Mindfulness and the Survivor
Post on 13/10/16
It is not unusual to feel lost and depressed after stroke. Dr Kinjal Doshi shares how simple mindfulness practices can help you see the beauty of life through a different lens.
To be mindful is to pay attention to what is happening in the present moment without trying to change it — to be kind, patient and accepting of your present experience, in spite of its challenges. As simple as it may sound, some stroke survivors may find it uncomfortable to bring attention to themselves because they feel that their current experience is not what it should be.
Yet, there are clear benefits to practicing mindfulness, particularly if you have survived a stroke and continue to face certain challenges that you may not have had before your stroke.
Mindfulness Helps Your Brain…
Having survived a stroke, we are now working towards healing ourselves by reconnecting our brains with our bodies. As we recover, our brain has to re-learn skills that previously felt automatic. Our brain is constantly re-wiring, and by giving it all the information it needs to re-form these connections anew, it can help us recover the use and function of our body. Our capacity to pay attention and take in information in the here-and-now can facilitate this re-integration. By practicing mindfulness, we will develop this capacity to pay attention. Paying attention will first make us notice what our difficulties are, which will help us determine how we would like to work towards rehabilitating them. As we work on rehabilitating ourselves, being mindful will promote the development of neurological connections between our brain and our body. Thus, the simple act of observing ourselves with kindness and patience as we practice our many rehabilitative exercises, can improve the progress of our recovery.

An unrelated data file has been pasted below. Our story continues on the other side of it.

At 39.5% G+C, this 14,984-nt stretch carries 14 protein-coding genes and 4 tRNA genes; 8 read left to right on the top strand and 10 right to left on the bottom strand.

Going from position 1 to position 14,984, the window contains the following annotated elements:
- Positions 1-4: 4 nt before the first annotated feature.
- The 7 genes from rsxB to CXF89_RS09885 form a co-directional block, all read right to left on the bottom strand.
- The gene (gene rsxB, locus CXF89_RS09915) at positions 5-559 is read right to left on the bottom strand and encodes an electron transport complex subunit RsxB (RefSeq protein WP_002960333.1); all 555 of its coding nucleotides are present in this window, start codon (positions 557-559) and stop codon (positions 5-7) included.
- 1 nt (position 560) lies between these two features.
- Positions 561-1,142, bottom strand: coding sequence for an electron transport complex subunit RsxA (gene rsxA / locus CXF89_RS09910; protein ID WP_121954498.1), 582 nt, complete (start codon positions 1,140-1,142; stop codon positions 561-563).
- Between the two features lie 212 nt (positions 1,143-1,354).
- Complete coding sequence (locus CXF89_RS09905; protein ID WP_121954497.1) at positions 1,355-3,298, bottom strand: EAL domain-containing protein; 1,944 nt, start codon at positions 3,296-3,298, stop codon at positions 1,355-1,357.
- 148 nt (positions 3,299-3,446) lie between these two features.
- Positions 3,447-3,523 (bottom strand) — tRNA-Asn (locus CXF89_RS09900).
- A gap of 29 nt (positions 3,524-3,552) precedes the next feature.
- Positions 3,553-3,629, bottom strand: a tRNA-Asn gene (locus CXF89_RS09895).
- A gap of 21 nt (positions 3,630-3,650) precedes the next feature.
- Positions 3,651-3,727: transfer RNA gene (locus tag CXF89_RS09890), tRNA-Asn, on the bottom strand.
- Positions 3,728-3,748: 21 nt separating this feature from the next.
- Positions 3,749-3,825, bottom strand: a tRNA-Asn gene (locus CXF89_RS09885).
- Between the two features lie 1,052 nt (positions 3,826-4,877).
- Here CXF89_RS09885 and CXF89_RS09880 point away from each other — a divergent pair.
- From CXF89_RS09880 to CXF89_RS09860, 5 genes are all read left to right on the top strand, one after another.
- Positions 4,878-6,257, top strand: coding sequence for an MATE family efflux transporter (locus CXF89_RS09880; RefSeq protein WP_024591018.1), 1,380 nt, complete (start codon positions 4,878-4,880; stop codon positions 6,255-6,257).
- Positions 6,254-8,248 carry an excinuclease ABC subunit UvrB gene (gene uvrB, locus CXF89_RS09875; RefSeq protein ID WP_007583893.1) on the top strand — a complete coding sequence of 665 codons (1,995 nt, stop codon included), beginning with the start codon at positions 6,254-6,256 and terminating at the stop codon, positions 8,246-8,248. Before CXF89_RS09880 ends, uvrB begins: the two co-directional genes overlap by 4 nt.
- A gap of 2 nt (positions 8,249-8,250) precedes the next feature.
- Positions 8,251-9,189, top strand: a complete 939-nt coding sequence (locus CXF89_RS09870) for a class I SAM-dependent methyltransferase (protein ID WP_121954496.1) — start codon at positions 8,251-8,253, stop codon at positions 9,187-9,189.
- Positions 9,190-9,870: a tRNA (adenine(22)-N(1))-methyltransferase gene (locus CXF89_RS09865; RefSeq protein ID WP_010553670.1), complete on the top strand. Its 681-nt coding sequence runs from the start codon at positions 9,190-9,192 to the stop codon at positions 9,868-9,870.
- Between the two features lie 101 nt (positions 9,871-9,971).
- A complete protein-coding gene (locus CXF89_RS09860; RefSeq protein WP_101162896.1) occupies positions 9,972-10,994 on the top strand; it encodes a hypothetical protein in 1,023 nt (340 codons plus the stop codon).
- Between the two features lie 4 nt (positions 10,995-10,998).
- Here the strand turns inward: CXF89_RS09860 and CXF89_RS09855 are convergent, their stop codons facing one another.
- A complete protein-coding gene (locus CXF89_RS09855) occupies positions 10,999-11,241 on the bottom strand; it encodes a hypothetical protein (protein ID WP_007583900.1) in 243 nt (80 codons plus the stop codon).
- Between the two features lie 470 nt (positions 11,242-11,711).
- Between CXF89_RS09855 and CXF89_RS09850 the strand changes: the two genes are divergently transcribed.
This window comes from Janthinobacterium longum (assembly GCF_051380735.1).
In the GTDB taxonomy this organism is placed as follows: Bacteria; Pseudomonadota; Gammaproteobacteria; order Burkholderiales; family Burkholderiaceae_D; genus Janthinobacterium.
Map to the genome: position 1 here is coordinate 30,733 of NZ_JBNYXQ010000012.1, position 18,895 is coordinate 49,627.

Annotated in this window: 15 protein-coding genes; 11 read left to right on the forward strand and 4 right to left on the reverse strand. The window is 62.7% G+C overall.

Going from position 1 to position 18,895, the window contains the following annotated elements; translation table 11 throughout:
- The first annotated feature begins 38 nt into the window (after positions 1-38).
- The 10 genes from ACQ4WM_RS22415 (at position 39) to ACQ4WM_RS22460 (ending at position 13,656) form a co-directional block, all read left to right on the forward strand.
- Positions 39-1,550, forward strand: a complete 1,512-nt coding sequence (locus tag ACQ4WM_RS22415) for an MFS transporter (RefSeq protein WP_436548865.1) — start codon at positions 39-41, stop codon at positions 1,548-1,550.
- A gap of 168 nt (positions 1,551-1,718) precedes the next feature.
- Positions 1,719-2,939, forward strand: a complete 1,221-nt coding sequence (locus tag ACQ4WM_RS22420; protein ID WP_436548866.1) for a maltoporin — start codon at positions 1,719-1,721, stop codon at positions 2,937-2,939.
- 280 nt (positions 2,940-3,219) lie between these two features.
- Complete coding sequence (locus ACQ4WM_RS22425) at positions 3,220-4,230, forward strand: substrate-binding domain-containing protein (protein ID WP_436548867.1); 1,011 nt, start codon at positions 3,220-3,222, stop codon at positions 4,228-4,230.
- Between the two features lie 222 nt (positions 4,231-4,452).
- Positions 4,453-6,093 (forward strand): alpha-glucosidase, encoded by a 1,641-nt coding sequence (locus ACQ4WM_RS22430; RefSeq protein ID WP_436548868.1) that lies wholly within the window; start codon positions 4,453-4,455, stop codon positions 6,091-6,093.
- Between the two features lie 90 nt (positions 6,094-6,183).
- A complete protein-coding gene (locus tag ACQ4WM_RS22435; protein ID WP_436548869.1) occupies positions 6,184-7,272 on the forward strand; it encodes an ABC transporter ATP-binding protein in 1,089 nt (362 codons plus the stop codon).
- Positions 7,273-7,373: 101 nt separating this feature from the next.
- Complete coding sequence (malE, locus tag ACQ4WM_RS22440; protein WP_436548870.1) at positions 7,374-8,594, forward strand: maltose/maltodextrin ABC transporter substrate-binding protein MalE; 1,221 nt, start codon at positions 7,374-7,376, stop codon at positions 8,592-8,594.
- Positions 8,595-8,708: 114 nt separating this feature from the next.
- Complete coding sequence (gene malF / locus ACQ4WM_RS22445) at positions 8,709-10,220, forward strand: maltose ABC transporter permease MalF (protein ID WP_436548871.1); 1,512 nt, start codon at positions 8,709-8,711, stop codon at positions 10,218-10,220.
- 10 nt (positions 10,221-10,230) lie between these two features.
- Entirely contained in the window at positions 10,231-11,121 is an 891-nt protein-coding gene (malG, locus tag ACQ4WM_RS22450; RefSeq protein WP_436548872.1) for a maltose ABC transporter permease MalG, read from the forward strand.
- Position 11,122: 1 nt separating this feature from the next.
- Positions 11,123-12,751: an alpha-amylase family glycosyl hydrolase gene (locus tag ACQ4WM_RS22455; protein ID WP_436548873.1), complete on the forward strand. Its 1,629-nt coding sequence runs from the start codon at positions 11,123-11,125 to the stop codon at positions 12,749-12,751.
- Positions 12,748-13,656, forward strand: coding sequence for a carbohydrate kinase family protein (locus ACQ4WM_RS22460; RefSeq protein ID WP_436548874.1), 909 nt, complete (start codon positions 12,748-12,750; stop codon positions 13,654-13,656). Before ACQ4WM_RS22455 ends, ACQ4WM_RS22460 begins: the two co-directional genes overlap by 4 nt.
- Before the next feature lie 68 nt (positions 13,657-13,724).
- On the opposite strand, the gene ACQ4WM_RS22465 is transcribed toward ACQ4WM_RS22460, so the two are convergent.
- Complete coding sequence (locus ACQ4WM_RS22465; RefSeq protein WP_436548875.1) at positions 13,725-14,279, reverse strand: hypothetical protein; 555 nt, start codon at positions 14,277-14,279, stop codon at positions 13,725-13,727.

… and Your Heart
Mindfulness also heals the heart. In willing to be present with ourselves just as we are, and not fighting with ourselves for not being what we were, we can start to relax. Fighting with ourselves is stressful and painful, and this gets in the way of healing. By being mindful, on the other hand, we stop the struggle inside and allow ourselves to experience calmness. In this state of relaxation, we gain the ability to see ourselves anew.
While we may not be exactly the person we were before the stroke, we do not have to remain a person afflicted by stroke. We may even take notice of how we are constantly changing and growing as a person. By practicing mindfulness, we come to appreciate and learn to accept and work with ourselves just as we are now and not in conflict with the person we wish we were before the stroke.
A stroke is a life-changing experience. For some, the fear of having a stroke again overshadow’s the pleasures of life we used to enjoy. Practicing mindfulness, we can reclaim the awe and wonder that life still has in store for us. By paying attention to what is happening around us, we can reconnect with the world around us and discover richness in the simplest of experiences. It could be as effortless as taking notice of the nature around us or savouring the smell and taste of our favourite foods. When we are mindful, even a gentle touch of a loved one, or experiencing a hug from them, can help us feel alive to the present moment.
Simple Mindful Habits for Survivors
Begin by making it a daily habit to practice mindfulness — that is, paying attention to a present-moment experience without struggling to change it, or wishing that it were different. Remember to be kind and patient with yourself.
Your experience during your rehabilitation exercise is the optimal opportunity to help heal the connections between your brain and body, so make a concerted effort to pay attention to and be fully engaged in the activity. Pay mindful attention to the subtle movements you you make as you exercise your limbs, or to the changes in the sounds as you practice your speech. Stay in this mindful state of gentle attention.
To calm your heart, take a minute everyday to bring attention to the rhythm of your breath — the sensation everytime you inhale, and everytime you exhale. Notice how your body feels and moves and you breathe in and out. Whenever you find yourself fighting with yourself, gently take a moment to reconnect by paying attention to your breath.
When you interact with the world around you — places, people, and things — pay mindful attention to the sensations you feel. Put aside your judgments, suspend your expectations, and silence the urge to describe it. Instead, completely immerse yourself in the unadorned experience of simply listening, smelling, tasting and touching. It is in the honesty and purity of these mindful moments, that you will discover that life continues to be rich and beautiful.
Dr Kinjal Doshi is a clinical health psychologist with the Department of Neurology at Singapore General Hospital. She practices, teaches and does research on mind-body interventions. Her work is centered around helping those with chronic medical conditions manage the many stressors of life so that they can have more fulfilling lives.
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